Tour de France: Porte expects Movistar and Sky to set the tempo
BMC teammate van Garderen expecting fireworks
Other than Thibaut Pinot (FDJ) losing time and Adam Yates unnecessarily losing rather a lot of skin, the majority of the GC contenders in this year's Tour de France came through stage 7 relatively unscathed.
Richie Porte and Tejay van Garderen (BMC) safely finished in the group containing their principle rivals, with the Australian expecting far sterner tests in the weekend stages that traverse through the Pyrenees.
"Movistar and Team Sky will make it hard but we don't really know what's going to happen," Porte said at the end of stage 7.
The pace throughout Friday's stage varied dramatically. During the opening phase the riders were left breathless until a large break – containing race leader Greg Van Avermaet – went clear. The mood relaxed as much as it could for a Tour stage, and the pace up the final ascent of the Col d'Aspin was steady rather than relentless – although it was too much for Pinot, who saw his podium aspirations slip away as the peloton distanced him for around three minutes.
"It's not easy if a guy like Pinot is dropped," van Garderen said.
"With the next two days coming up people are nervous with what's to come. We're going to see some fireworks."
Porte found the pace on the Col d'Aspin comfortable and with Van Avermaet up the road the rest of the BMC squad had an excuse to sit back while others controlled the bunch.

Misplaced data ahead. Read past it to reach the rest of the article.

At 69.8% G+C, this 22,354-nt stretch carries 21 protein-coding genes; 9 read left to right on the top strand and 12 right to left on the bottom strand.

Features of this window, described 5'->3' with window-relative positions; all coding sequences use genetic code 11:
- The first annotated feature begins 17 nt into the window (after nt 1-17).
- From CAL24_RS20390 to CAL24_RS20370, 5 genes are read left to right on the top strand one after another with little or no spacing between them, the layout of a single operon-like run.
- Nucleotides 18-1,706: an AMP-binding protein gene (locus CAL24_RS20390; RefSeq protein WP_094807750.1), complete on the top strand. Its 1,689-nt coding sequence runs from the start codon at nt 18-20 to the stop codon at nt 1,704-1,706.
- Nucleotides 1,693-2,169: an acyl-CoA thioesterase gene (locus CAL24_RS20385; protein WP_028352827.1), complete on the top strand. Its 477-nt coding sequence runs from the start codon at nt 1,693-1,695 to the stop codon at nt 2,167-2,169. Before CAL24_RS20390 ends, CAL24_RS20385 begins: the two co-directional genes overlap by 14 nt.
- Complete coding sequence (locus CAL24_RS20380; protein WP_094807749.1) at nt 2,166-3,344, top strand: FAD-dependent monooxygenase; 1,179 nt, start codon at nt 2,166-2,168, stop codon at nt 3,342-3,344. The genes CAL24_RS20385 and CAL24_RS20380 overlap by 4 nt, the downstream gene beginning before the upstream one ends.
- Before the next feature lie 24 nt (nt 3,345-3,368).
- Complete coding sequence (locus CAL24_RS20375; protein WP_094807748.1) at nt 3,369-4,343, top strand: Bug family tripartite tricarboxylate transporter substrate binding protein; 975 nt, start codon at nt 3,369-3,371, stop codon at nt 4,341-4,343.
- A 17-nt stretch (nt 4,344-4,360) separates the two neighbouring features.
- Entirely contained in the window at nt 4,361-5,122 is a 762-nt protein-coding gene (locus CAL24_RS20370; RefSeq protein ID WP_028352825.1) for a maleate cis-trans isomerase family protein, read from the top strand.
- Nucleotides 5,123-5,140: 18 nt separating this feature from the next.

"It was a bit strange with Greg jumping in the breakaway. The pace wasn't that high. Tony Martin was riding for a part of it and it never really got too crazy. I felt good and it's another day down. It could have been quite tricky but it all went well. There's two more hard days to come and it was such a steady pace that I don't think too much damage was going to be done."
Unlike van Garderen, Porte still has time to make up after his first week puncture saw him concede 1:45.
"The morale is good though and I'm climbing with the best. The time loss still hurts but I'll take it day-by-day."
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Daniel Benson was the Editor in Chief at Cyclingnews.com between 2008 and 2022. Based in the UK, he joined the Cyclingnews team in 2008 as the site's first UK-based Managing Editor. In that time, he reported on over a dozen editions of the Tour de France, several World Championships, the Tour Down Under, Spring Classics, and the London 2012 Olympic Games. With the help of the excellent editorial team, he ran the coverage on Cyclingnews and has interviewed leading figures in the sport including UCI Presidents and Tour de France winners.
By Josh Croxton